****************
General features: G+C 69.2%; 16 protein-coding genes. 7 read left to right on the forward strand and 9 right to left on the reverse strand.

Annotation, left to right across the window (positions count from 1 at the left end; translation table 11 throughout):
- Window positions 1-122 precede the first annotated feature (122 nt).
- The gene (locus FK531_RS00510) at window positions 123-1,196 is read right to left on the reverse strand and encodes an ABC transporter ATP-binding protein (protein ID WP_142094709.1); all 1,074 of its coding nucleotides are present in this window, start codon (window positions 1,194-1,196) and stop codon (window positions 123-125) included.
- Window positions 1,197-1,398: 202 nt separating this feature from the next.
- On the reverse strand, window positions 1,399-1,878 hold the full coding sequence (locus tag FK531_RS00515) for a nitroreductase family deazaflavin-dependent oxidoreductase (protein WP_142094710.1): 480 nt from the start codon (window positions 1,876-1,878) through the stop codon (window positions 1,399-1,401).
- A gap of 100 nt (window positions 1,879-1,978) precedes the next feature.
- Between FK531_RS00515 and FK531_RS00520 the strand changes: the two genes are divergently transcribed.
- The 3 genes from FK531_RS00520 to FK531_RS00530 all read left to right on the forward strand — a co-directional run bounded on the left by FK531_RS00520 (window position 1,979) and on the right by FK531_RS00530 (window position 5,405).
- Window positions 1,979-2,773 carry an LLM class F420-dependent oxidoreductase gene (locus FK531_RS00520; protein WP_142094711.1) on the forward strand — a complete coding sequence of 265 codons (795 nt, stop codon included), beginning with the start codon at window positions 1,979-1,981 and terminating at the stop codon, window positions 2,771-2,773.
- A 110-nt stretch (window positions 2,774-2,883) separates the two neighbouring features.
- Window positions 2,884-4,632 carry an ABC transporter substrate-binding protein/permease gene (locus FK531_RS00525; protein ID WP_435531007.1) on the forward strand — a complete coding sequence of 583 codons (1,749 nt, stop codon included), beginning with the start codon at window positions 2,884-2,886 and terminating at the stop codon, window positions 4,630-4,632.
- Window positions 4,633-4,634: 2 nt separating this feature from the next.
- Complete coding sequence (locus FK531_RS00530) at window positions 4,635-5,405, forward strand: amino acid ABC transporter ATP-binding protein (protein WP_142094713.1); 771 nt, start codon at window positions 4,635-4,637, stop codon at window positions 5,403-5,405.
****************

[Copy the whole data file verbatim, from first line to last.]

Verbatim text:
General features: G+C 69.2%; 16 protein-coding genes. 7 read left to right on the forward strand and 9 right to left on the reverse strand.

Annotation, left to right across the window (positions count from 1 at the left end; translation table 11 throughout):
- Window positions 1-122 precede the first annotated feature (122 nt).
- The gene (locus FK531_RS00510) at window positions 123-1,196 is read right to left on the reverse strand and encodes an ABC transporter ATP-binding protein (protein ID WP_142094709.1); all 1,074 of its coding nucleotides are present in this window, start codon (window positions 1,194-1,196) and stop codon (window positions 123-125) included.
- Window positions 1,197-1,398: 202 nt separating this feature from the next.
- On the reverse strand, window positions 1,399-1,878 hold the full coding sequence (locus tag FK531_RS00515) for a nitroreductase family deazaflavin-dependent oxidoreductase (protein WP_142094710.1): 480 nt from the start codon (window positions 1,876-1,878) through the stop codon (window positions 1,399-1,401).
- A gap of 100 nt (window positions 1,879-1,978) precedes the next feature.
- Between FK531_RS00515 and FK531_RS00520 the strand changes: the two genes are divergently transcribed.
- The 3 genes from FK531_RS00520 to FK531_RS00530 all read left to right on the forward strand — a co-directional run bounded on the left by FK531_RS00520 (window position 1,979) and on the right by FK531_RS00530 (window position 5,405).
- Window positions 1,979-2,773 carry an LLM class F420-dependent oxidoreductase gene (locus FK531_RS00520; protein WP_142094711.1) on the forward strand — a complete coding sequence of 265 codons (795 nt, stop codon included), beginning with the start codon at window positions 1,979-1,981 and terminating at the stop codon, window positions 2,771-2,773.
- A 110-nt stretch (window positions 2,774-2,883) separates the two neighbouring features.
- Window positions 2,884-4,632 carry an ABC transporter substrate-binding protein/permease gene (locus FK531_RS00525; protein ID WP_435531007.1) on the forward strand — a complete coding sequence of 583 codons (1,749 nt, stop codon included), beginning with the start codon at window positions 2,884-2,886 and terminating at the stop codon, window positions 4,630-4,632.
- Window positions 4,633-4,634: 2 nt separating this feature from the next.
- Complete coding sequence (locus FK531_RS00530) at window positions 4,635-5,405, forward strand: amino acid ABC transporter ATP-binding protein (protein WP_142094713.1); 771 nt, start codon at window positions 4,635-4,637, stop codon at window positions 5,403-5,405.